Managing Corporate Culture, Innovation, and Intrapreneurship

By Howard W. Oden | Go to book overview
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Chapter 2
Integrated Strategic Planning for Innovation

In this chapter we provide a detailed method for determining the nature and timing of new product developments. Since new product developments can not be planned without also considering new market and new process developments, strategic planning must be performed in an integrated manner.


When we speak of high-level leadership or high-level management, we are referring to the executives at the top of an enterprise, including the president or general manager as well as the heads of major functions (marketing, operations, engineering, finance, human resources, etc.) and other people reporting directly to the president. In the traditional company of the past, leaders primarily exercised command authority. Managers were technical experts who defined the jobs of their employees. In many cases, they literally wrote out job descriptions for them. In doing so, these managers asked their employees to park their brains at the door. Most of the time, the employees had no idea how their efforts fit into the bigger picture.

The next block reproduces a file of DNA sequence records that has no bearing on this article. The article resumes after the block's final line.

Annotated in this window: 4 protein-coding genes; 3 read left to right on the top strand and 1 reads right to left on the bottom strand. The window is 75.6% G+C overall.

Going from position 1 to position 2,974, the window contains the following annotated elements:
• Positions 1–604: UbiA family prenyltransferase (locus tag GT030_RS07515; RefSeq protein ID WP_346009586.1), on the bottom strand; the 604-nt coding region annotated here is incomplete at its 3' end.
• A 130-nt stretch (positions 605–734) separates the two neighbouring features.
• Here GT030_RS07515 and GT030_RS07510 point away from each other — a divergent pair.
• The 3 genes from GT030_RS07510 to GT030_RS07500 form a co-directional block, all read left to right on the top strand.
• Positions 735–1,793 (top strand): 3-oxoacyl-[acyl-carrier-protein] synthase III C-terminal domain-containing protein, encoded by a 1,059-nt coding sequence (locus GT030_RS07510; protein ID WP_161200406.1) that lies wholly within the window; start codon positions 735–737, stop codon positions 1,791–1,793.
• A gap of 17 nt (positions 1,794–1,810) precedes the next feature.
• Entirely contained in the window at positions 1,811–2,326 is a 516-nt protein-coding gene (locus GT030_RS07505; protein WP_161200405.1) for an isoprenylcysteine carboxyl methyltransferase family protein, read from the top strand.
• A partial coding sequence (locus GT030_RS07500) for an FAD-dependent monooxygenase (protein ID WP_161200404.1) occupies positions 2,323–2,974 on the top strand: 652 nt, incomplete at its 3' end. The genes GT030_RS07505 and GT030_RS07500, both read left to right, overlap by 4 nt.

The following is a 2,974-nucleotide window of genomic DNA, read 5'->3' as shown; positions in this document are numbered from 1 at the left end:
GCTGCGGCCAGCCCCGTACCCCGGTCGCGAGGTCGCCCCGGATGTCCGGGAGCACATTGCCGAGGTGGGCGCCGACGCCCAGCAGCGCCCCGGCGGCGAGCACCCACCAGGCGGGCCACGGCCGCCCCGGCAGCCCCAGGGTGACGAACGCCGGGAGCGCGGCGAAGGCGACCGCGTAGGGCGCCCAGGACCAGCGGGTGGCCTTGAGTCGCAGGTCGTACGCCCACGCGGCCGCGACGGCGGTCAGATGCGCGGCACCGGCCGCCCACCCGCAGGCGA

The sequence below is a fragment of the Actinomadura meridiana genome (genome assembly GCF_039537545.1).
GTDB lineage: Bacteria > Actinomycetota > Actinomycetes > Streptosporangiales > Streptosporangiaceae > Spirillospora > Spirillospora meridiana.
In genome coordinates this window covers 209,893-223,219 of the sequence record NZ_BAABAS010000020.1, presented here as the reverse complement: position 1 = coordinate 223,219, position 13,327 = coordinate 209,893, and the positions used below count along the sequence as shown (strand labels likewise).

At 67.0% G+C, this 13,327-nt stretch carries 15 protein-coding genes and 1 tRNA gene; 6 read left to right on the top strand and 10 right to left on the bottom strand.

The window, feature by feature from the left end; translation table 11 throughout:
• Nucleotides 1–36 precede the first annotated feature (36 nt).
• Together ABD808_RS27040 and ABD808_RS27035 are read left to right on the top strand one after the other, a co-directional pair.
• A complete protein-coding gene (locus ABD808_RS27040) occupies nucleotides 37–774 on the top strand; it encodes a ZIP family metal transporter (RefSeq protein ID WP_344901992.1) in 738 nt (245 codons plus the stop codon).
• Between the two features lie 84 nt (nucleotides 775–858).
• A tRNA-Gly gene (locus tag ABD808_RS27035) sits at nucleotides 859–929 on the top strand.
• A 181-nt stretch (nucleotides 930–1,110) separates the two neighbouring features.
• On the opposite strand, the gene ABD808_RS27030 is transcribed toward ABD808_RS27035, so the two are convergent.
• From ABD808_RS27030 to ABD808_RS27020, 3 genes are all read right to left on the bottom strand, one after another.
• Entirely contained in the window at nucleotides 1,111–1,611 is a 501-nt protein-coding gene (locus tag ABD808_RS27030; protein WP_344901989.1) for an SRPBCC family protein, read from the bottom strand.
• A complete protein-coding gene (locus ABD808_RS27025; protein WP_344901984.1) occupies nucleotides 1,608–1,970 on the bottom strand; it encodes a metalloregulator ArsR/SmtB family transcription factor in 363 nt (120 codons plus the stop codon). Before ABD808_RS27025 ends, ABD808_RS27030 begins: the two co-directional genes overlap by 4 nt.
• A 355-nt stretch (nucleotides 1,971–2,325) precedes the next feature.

The innovative company and the role of the leader in it are dramatically different. Innovative leaders' success will hinge largely on their ability first to plan and then to empower other people to implement the plans. An innovative organization must be led by a leader who develops and aligns the organization with the mission and vision, develops and maintains trust, ensures that coordinating and communicating occur, and encourages creativity and learning. What truly makes an organization innovative and keeps it that way, though, is innovative intent. Only the leader can infuse the organization with this intent and keep it burning brightly no matter what the circumstances.


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